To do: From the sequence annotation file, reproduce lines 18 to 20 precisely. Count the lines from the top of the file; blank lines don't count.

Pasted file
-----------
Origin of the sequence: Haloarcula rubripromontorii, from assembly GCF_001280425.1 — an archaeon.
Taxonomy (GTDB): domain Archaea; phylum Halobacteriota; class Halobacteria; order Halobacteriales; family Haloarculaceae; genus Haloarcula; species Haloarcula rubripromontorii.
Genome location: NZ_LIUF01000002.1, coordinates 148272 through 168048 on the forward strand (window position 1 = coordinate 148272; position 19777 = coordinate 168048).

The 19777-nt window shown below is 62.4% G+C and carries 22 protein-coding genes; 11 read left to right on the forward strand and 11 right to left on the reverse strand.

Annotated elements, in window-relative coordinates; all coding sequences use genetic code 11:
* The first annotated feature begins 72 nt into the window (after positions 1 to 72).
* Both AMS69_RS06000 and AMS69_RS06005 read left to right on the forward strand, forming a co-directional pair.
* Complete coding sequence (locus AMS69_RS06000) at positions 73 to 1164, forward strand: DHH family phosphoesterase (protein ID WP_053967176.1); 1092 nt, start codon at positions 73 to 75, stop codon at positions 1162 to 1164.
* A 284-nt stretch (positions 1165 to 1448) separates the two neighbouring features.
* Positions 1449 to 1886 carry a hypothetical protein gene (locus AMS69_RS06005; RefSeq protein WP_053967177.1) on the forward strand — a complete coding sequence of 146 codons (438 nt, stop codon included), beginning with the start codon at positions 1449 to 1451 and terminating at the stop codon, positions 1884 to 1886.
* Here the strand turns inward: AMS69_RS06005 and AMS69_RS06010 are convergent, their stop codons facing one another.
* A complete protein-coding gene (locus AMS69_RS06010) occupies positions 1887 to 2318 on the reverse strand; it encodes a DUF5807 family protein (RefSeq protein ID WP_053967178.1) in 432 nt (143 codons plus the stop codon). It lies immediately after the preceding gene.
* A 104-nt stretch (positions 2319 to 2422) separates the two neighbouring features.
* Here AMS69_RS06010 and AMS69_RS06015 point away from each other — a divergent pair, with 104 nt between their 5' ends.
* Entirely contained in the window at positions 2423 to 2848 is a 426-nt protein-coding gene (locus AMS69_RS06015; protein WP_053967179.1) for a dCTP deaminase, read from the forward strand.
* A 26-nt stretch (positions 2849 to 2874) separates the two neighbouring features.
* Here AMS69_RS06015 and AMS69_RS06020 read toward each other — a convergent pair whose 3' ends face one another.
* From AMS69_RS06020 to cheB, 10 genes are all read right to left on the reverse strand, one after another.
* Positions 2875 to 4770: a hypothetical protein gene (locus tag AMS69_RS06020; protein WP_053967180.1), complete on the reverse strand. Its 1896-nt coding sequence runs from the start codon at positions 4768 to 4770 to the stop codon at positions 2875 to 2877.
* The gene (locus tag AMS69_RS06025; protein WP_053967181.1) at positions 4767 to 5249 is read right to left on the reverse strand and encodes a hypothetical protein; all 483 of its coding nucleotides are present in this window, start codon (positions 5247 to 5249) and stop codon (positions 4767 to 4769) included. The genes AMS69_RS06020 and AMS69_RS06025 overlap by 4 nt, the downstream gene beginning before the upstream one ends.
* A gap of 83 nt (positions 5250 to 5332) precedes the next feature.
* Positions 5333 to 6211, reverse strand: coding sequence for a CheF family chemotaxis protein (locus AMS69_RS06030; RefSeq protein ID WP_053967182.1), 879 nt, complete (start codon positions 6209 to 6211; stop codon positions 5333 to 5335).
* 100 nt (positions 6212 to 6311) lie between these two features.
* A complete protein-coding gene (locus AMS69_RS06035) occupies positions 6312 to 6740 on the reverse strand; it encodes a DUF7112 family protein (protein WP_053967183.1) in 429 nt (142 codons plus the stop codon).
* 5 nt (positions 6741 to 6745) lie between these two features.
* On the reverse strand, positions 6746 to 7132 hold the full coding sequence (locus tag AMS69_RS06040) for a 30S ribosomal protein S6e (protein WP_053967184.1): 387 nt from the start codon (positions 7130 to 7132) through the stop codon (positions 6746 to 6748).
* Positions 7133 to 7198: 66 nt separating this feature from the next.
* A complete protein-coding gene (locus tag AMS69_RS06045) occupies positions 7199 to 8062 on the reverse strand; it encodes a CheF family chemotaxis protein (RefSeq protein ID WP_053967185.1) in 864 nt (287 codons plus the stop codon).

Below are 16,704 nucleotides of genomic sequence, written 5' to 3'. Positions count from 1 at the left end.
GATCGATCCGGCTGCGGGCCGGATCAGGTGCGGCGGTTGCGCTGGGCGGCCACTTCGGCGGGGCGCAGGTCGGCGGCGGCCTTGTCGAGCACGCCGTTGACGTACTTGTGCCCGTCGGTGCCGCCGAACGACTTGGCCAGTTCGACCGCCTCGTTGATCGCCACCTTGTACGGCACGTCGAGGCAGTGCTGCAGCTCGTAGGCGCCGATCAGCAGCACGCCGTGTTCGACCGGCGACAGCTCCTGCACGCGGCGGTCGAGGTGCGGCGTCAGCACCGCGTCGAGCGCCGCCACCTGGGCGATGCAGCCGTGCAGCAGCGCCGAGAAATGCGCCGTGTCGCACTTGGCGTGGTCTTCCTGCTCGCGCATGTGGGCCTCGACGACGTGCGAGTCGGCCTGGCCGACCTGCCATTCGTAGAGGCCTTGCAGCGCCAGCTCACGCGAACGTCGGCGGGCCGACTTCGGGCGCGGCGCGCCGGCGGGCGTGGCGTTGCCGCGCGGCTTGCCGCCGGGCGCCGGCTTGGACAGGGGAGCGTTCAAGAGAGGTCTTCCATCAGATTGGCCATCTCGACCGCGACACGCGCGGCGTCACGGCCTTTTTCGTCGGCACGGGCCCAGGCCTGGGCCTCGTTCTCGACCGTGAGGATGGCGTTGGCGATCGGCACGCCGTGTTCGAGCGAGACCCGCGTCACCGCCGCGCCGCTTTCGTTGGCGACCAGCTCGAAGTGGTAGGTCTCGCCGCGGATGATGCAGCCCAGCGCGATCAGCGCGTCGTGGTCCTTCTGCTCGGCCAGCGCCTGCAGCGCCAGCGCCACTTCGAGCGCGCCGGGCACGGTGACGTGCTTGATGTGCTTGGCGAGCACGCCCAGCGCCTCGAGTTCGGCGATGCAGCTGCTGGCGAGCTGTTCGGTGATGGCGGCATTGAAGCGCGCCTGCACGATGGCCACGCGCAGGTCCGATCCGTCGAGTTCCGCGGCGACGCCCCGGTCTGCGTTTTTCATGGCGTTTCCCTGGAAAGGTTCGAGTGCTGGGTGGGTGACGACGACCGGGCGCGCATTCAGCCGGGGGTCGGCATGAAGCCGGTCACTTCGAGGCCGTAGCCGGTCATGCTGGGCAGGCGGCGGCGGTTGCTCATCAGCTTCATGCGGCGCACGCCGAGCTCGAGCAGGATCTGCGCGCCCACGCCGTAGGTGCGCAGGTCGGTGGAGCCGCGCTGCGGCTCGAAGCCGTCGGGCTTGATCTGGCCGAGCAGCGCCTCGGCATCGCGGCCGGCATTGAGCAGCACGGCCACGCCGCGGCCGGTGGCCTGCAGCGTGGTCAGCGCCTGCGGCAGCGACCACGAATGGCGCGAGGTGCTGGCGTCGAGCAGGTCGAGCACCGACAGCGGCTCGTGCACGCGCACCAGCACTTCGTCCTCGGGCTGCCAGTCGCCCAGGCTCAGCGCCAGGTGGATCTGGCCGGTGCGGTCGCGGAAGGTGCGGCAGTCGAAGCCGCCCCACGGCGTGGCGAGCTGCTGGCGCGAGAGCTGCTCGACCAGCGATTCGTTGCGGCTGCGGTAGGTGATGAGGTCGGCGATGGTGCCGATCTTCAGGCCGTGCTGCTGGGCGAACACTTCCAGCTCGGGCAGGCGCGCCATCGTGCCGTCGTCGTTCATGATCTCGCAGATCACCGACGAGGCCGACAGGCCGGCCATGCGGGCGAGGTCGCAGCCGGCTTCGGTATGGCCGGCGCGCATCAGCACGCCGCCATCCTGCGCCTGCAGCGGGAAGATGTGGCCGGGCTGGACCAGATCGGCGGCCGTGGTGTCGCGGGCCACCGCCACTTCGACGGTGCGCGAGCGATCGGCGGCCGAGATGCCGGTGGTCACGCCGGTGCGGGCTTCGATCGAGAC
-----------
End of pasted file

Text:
* From AMS69_RS06020 to cheB, 10 genes are all read right to left on the reverse strand, one after another.
* Positions 2875 to 4770: a hypothetical protein gene (locus tag AMS69_RS06020; protein WP_053967180.1), complete on the reverse strand. Its 1896-nt coding sequence runs from the start codon at positions 4768 to 4770 to the stop codon at positions 2875 to 2877.
* The gene (locus tag AMS69_RS06025; protein WP_053967181.1) at positions 4767 to 5249 is read right to left on the reverse strand and encodes a hypothetical protein; all 483 of its coding nucleotides are present in this window, start codon (positions 5247 to 5249) and stop codon (positions 4767 to 4769) included. The genes AMS69_RS06020 and AMS69_RS06025 overlap by 4 nt, the downstream gene beginning before the upstream one ends.